US space agency Nasa has landed a new robot on Mars after a dramatic seven-minute plunge to the surface of the Red Planet.
The robot is called the InSight probe and it aims to study the deep interior of Mars.
This will make it the only planet – apart from Earth – that has been examined in this way.
Nasa’s mission control in California erupted with delight when it became clear InSight was safe on the ground.
The probe landed safely on a flat plain known as Elysium Planitia, close to the Red Planet’s equator.
Engineers are currently awaiting a health report and a picture from the probe that shows its surroundings.
What is different about this mission?
This will be the first probe to dedicate its investigations to understanding Mars’ interior.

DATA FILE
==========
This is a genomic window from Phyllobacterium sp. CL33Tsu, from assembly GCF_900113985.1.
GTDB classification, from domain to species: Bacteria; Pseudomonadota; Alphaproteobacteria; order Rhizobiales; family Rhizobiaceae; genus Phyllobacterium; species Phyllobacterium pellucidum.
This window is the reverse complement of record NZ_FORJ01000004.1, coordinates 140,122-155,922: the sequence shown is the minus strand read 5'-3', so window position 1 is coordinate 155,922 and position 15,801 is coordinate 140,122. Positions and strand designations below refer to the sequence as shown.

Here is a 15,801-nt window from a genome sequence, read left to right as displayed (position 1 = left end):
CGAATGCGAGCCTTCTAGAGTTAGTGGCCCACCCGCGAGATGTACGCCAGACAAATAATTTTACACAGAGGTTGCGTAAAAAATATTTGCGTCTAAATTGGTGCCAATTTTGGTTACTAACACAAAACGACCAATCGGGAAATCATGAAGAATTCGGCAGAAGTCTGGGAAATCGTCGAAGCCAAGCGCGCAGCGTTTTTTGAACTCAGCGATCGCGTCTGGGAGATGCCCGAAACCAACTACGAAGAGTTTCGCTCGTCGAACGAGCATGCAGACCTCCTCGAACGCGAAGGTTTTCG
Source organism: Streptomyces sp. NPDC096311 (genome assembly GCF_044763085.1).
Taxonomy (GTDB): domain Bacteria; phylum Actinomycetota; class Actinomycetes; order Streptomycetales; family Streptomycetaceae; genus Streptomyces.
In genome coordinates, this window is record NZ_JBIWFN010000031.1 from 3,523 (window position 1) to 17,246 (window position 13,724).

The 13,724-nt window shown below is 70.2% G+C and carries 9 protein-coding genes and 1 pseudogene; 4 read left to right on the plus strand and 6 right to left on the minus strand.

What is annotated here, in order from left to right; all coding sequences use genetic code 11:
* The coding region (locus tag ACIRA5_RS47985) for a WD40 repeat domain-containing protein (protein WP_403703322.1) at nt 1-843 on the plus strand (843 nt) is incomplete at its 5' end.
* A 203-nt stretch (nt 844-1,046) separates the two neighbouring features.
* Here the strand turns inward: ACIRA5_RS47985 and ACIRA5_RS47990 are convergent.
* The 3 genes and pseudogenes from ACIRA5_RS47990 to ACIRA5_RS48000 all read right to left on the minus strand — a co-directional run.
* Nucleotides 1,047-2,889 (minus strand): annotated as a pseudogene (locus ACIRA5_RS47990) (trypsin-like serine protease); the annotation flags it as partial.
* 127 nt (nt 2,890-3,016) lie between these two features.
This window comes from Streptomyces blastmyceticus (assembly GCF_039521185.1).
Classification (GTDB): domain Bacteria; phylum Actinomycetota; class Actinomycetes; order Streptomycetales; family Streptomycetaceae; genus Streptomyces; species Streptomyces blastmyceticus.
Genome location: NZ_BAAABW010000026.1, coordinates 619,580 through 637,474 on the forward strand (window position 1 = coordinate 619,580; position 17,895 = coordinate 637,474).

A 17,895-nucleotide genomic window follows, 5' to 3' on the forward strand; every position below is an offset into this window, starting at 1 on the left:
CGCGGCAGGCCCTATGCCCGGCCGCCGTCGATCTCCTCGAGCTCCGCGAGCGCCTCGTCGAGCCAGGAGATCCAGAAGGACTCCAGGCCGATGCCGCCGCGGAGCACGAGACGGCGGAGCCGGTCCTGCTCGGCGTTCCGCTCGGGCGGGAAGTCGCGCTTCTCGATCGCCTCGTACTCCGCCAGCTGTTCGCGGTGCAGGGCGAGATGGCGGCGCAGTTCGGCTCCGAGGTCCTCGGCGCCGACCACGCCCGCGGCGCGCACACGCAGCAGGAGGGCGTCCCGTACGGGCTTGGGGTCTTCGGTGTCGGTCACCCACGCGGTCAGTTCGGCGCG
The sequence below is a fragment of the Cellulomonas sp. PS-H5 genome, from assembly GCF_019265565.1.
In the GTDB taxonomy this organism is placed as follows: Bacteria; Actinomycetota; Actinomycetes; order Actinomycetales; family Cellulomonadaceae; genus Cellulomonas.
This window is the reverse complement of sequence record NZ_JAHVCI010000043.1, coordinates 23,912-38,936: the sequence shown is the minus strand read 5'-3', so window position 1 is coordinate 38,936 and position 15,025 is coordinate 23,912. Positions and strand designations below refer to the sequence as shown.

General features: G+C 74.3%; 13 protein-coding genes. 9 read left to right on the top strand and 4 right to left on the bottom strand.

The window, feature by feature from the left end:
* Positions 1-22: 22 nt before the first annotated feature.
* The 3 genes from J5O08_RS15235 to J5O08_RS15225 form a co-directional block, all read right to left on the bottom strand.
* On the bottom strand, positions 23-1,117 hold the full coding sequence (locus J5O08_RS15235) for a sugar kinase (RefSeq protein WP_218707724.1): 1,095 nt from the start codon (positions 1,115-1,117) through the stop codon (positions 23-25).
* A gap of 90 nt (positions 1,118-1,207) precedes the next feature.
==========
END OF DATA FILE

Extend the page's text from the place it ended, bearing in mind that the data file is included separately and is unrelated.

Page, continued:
Scientists want to know how the world is constructed – from its core to its crust. InSight has three principal experiments to achieve this goal.
The first is a package of Franco-British seismometers that will be lifted on to the surface to listen for “Marsquakes”. These vibrations will reveal where the rock layers are and what they are made of.
A German “mole” will burrow up to 5m into the ground to take the planet’s temperature. This will give a sense of how active Mars still is.
And the third experiment will use radio transmissions to very precisely determine how the planet is wobbling on its axis.